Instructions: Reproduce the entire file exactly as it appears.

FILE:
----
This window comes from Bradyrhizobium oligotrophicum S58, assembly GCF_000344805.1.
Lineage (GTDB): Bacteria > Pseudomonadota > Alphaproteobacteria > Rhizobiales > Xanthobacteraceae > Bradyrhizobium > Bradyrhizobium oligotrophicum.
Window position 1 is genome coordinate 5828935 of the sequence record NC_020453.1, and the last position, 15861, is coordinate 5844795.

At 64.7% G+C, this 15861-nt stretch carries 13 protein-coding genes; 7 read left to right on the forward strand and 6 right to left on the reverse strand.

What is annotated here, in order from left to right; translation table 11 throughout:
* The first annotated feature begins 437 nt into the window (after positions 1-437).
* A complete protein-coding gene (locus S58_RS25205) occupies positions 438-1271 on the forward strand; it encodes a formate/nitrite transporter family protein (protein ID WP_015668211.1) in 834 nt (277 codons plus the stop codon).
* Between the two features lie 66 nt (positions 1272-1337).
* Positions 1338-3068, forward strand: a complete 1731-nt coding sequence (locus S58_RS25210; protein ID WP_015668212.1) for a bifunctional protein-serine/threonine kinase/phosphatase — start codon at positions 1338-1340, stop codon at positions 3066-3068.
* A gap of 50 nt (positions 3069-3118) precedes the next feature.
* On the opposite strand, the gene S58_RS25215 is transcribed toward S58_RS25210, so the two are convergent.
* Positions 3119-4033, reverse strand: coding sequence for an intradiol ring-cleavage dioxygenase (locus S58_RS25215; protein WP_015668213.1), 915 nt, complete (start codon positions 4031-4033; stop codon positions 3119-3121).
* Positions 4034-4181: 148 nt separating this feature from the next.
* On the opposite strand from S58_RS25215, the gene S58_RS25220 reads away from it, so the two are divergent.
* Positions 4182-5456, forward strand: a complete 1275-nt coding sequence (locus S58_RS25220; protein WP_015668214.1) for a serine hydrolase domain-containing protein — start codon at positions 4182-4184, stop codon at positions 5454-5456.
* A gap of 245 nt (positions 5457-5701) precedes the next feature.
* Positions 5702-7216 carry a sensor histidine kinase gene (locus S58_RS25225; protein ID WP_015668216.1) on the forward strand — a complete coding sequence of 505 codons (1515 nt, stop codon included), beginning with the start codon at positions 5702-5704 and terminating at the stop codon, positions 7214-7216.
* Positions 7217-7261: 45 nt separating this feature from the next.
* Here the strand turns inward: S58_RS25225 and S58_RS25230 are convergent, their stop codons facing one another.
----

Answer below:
This window comes from Bradyrhizobium oligotrophicum S58, assembly GCF_000344805.1.
Lineage (GTDB): Bacteria > Pseudomonadota > Alphaproteobacteria > Rhizobiales > Xanthobacteraceae > Bradyrhizobium > Bradyrhizobium oligotrophicum.
Window position 1 is genome coordinate 5828935 of the sequence record NC_020453.1, and the last position, 15861, is coordinate 5844795.

At 64.7% G+C, this 15861-nt stretch carries 13 protein-coding genes; 7 read left to right on the forward strand and 6 right to left on the reverse strand.

What is annotated here, in order from left to right; translation table 11 throughout:
* The first annotated feature begins 437 nt into the window (after positions 1-437).
* A complete protein-coding gene (locus S58_RS25205) occupies positions 438-1271 on the forward strand; it encodes a formate/nitrite transporter family protein (protein ID WP_015668211.1) in 834 nt (277 codons plus the stop codon).
* Between the two features lie 66 nt (positions 1272-1337).
* Positions 1338-3068, forward strand: a complete 1731-nt coding sequence (locus S58_RS25210; protein ID WP_015668212.1) for a bifunctional protein-serine/threonine kinase/phosphatase — start codon at positions 1338-1340, stop codon at positions 3066-3068.
* A gap of 50 nt (positions 3069-3118) precedes the next feature.
* On the opposite strand, the gene S58_RS25215 is transcribed toward S58_RS25210, so the two are convergent.
* Positions 3119-4033, reverse strand: coding sequence for an intradiol ring-cleavage dioxygenase (locus S58_RS25215; protein WP_015668213.1), 915 nt, complete (start codon positions 4031-4033; stop codon positions 3119-3121).
* Positions 4034-4181: 148 nt separating this feature from the next.
* On the opposite strand from S58_RS25215, the gene S58_RS25220 reads away from it, so the two are divergent.
* Positions 4182-5456, forward strand: a complete 1275-nt coding sequence (locus S58_RS25220; protein WP_015668214.1) for a serine hydrolase domain-containing protein — start codon at positions 4182-4184, stop codon at positions 5454-5456.
* A gap of 245 nt (positions 5457-5701) precedes the next feature.
* Positions 5702-7216 carry a sensor histidine kinase gene (locus S58_RS25225; protein ID WP_015668216.1) on the forward strand — a complete coding sequence of 505 codons (1515 nt, stop codon included), beginning with the start codon at positions 5702-5704 and terminating at the stop codon, positions 7214-7216.
* Positions 7217-7261: 45 nt separating this feature from the next.
* Here the strand turns inward: S58_RS25225 and S58_RS25230 are convergent, their stop codons facing one another.